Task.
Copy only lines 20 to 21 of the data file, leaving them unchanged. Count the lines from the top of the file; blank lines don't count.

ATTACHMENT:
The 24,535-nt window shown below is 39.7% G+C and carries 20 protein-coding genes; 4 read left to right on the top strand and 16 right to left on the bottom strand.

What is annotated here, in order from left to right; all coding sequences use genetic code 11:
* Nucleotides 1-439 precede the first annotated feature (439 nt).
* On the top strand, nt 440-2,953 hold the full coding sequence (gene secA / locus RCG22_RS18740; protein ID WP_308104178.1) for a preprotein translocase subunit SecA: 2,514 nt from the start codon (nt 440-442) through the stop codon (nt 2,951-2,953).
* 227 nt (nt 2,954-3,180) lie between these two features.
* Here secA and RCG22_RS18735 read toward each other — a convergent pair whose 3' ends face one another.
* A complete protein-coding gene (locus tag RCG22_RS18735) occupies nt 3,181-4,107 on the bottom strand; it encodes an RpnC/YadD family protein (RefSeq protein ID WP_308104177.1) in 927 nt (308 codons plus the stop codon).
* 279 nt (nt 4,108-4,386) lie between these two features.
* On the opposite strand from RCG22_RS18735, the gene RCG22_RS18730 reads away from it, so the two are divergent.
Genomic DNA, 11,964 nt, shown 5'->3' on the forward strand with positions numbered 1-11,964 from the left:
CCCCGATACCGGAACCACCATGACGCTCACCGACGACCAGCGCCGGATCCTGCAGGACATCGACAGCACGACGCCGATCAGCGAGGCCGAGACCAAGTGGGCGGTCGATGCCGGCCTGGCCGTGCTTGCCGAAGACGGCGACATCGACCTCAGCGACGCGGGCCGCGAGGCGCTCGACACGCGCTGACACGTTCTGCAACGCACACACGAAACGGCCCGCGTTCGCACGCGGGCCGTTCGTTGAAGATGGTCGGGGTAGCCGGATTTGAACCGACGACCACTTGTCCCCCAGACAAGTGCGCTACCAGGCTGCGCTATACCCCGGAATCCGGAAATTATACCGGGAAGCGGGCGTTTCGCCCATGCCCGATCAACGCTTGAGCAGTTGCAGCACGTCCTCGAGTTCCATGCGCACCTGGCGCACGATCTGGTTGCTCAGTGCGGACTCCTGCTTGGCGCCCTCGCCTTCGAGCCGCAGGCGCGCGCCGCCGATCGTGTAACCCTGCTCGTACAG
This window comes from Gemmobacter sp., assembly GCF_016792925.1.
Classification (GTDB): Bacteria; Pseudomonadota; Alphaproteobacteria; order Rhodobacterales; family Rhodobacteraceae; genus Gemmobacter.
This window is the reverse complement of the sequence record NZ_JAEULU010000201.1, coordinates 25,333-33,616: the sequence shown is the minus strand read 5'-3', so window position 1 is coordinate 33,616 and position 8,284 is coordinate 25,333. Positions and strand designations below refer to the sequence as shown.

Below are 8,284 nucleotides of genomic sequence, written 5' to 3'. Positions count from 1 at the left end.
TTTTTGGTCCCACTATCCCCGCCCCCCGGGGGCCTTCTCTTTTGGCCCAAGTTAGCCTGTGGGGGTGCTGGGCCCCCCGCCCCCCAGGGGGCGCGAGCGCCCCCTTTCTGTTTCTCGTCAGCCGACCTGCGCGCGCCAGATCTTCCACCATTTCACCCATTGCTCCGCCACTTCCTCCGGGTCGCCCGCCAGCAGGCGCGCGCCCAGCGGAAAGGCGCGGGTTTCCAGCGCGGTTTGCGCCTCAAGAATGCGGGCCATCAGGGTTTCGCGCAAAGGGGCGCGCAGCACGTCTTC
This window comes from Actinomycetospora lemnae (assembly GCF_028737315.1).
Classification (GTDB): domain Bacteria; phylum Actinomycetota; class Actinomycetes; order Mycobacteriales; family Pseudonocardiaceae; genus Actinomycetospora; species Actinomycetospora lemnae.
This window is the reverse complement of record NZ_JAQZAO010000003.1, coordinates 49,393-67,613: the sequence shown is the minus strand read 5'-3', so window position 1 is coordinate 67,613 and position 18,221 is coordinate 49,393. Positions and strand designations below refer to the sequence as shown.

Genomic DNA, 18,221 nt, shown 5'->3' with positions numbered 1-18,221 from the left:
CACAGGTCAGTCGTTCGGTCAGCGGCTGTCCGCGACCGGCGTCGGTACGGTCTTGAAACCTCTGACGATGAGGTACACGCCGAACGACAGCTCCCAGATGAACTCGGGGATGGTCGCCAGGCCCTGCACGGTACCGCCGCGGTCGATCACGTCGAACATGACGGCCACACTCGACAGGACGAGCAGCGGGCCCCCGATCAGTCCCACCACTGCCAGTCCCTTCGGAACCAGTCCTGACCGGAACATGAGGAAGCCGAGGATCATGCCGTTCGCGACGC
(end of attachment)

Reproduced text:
Genomic DNA, 18,221 nt, shown 5'->3' with positions numbered 1-18,221 from the left:
CACAGGTCAGTCGTTCGGTCAGCGGCTGTCCGCGACCGGCGTCGGTACGGTCTTGAAACCTCTGACGATGAGGTACACGCCGAACGACAGCTCCCAGATGAACTCGGGGATGGTCGCCAGGCCCTGCACGGTACCGCCGCGGTCGATCACGTCGAACATGACGGCCACACTCGACAGGACGAGCAGCGGGCCCCCGATCAGTCCCACCACTGCCAGTCCCTTCGGAACCAGTCCTGACCGGAACATGAGGAAGCCGAGGATCATGCCGTTCGCGACGC